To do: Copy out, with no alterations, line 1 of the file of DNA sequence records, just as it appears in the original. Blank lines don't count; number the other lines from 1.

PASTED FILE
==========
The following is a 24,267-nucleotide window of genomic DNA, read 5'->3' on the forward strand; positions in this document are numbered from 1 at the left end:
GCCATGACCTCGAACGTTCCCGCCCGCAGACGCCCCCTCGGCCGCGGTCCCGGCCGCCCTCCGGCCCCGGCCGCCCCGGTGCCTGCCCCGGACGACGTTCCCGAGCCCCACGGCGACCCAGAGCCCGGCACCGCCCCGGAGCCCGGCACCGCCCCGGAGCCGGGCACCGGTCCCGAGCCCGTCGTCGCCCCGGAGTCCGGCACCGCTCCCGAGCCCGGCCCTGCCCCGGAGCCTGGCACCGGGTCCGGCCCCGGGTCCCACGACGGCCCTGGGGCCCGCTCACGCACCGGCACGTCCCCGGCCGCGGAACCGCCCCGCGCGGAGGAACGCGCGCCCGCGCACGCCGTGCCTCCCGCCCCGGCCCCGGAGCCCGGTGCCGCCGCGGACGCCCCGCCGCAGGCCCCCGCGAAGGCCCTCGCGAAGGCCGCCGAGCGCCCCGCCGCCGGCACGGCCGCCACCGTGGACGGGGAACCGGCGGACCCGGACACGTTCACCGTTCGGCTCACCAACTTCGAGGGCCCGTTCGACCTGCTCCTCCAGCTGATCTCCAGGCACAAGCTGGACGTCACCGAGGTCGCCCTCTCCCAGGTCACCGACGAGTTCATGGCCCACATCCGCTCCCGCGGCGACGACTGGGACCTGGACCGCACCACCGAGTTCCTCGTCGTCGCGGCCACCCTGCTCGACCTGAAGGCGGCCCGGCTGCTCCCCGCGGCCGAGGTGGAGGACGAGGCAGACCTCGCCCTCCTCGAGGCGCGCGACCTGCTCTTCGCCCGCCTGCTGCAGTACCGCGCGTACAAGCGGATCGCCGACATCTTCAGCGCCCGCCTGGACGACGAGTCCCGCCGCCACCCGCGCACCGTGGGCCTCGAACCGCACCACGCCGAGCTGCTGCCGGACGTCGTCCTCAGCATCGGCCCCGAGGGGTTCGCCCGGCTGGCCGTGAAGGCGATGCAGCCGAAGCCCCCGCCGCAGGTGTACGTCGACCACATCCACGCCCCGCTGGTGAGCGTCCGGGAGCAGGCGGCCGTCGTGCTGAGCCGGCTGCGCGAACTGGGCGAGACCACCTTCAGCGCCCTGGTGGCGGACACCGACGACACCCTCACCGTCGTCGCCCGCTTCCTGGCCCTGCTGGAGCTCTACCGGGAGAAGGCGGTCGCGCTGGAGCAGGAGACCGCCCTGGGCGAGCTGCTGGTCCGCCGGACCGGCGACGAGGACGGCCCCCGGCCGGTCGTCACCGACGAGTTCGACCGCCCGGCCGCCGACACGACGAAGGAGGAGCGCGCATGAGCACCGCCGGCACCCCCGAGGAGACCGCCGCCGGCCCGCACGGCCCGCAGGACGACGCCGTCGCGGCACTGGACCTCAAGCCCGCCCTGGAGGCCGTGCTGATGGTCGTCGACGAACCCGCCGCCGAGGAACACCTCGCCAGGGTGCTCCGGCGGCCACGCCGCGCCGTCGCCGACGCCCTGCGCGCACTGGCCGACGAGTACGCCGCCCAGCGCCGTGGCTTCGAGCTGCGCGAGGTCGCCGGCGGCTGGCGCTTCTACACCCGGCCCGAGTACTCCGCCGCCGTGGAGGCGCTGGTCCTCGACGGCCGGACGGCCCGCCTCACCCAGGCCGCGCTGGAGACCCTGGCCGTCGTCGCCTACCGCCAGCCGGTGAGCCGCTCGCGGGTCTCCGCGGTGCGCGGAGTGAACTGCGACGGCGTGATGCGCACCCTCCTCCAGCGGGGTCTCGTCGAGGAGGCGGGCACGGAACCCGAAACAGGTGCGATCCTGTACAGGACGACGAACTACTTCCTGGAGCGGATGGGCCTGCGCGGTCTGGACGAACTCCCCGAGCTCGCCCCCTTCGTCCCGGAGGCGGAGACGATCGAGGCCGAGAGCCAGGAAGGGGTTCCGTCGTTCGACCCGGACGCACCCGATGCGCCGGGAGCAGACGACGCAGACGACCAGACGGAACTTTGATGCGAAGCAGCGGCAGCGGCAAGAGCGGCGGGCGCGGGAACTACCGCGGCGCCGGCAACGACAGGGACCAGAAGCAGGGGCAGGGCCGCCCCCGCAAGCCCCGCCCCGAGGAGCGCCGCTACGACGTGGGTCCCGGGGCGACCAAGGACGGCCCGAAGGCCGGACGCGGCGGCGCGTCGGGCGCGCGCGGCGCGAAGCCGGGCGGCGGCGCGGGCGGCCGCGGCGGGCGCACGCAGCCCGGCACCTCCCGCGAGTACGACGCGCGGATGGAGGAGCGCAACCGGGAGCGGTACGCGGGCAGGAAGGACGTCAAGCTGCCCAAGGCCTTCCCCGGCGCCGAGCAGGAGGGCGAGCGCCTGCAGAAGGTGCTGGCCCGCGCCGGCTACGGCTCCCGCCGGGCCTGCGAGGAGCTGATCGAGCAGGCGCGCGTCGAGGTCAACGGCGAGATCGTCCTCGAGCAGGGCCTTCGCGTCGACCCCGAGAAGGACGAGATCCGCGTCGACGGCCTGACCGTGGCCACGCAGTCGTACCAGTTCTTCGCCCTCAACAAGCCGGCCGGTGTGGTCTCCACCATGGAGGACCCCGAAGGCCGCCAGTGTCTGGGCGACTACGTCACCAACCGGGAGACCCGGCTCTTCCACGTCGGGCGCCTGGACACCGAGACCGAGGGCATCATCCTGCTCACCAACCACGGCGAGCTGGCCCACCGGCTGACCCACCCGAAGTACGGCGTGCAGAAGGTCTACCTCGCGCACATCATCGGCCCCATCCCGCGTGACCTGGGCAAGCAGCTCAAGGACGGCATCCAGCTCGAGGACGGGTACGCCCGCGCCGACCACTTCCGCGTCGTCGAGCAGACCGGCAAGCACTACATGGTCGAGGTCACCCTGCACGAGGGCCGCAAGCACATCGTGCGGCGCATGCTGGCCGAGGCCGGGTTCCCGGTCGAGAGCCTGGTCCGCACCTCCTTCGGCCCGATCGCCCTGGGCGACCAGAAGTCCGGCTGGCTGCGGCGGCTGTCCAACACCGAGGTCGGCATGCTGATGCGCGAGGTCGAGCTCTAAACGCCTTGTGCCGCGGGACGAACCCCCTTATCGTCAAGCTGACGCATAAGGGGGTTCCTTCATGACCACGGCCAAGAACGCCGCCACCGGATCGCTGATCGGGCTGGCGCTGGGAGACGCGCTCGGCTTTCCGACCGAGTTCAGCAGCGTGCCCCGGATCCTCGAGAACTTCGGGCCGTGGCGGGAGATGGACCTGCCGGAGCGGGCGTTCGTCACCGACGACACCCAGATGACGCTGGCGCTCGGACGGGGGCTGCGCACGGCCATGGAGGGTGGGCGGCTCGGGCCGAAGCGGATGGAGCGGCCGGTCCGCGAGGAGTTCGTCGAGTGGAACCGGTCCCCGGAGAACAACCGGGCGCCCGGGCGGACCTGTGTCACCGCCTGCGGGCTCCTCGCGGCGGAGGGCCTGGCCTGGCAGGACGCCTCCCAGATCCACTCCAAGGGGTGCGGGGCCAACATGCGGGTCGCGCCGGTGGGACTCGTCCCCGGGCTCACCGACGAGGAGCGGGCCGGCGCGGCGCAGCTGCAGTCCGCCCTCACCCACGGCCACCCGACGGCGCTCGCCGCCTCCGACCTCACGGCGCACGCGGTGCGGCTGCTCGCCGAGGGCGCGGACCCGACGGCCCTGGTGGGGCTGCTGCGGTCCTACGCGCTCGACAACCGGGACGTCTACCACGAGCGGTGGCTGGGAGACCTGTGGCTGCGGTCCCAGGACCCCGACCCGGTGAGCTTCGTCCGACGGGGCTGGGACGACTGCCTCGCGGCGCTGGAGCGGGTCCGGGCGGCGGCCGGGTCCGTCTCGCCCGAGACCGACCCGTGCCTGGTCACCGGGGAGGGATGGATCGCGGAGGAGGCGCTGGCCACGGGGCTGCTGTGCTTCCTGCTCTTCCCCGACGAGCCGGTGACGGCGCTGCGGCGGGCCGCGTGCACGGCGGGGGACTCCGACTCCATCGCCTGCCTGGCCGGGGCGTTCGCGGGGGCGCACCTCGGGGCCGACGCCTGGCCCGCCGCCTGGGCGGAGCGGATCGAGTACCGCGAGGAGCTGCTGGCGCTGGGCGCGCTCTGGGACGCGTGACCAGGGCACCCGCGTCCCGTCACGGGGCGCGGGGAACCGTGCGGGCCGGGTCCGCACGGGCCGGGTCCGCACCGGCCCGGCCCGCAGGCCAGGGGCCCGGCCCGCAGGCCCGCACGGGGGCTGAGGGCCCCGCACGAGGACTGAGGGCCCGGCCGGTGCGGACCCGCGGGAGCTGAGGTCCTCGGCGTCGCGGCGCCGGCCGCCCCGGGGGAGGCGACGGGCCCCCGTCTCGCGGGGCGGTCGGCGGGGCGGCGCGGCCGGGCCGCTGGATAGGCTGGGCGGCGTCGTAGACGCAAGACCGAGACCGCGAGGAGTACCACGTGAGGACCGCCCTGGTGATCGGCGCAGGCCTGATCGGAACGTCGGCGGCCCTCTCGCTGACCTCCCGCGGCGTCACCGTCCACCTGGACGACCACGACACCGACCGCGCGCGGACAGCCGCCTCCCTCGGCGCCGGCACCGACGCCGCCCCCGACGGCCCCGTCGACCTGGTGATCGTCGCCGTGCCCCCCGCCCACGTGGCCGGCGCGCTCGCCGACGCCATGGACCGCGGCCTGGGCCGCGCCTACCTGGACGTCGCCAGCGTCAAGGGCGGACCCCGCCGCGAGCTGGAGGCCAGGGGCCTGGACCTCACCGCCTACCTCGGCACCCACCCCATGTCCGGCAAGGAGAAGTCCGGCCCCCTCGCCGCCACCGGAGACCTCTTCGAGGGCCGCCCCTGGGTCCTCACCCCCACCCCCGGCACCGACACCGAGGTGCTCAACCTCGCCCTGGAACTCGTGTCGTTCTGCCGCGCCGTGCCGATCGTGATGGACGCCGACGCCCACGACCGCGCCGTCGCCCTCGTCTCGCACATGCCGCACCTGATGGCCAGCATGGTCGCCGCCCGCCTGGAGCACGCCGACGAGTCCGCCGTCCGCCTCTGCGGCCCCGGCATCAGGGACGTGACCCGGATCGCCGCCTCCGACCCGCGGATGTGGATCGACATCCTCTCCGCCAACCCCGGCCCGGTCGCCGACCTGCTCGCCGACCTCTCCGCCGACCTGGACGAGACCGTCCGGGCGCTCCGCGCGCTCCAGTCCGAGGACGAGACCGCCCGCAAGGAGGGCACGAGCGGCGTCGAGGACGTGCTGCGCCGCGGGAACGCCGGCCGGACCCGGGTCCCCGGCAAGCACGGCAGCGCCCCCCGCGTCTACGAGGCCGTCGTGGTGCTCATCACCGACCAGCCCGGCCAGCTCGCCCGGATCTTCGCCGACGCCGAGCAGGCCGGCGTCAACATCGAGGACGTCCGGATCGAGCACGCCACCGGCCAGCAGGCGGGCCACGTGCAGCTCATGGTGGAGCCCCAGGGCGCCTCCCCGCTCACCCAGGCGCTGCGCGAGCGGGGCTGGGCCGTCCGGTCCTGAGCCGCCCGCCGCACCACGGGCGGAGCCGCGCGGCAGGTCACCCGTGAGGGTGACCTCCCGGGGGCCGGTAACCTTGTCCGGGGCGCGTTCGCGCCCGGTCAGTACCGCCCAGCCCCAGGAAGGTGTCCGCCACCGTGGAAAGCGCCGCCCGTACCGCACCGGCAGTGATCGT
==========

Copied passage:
The following is a 24,267-nucleotide window of genomic DNA, read 5'->3' on the forward strand; positions in this document are numbered from 1 at the left end: